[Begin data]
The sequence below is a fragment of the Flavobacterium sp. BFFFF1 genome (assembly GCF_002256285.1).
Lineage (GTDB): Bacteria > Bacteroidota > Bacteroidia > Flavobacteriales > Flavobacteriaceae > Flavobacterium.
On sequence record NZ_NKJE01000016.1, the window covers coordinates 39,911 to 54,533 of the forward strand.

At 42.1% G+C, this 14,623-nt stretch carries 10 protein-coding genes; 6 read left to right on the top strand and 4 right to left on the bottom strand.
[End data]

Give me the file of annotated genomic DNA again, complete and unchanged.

The sequence below is a fragment of the Flavobacterium sp. BFFFF1 genome (assembly GCF_002256285.1).
Lineage (GTDB): Bacteria > Bacteroidota > Bacteroidia > Flavobacteriales > Flavobacteriaceae > Flavobacterium.
On sequence record NZ_NKJE01000016.1, the window covers coordinates 39,911 to 54,533 of the forward strand.

At 42.1% G+C, this 14,623-nt stretch carries 10 protein-coding genes; 6 read left to right on the top strand and 4 right to left on the bottom strand.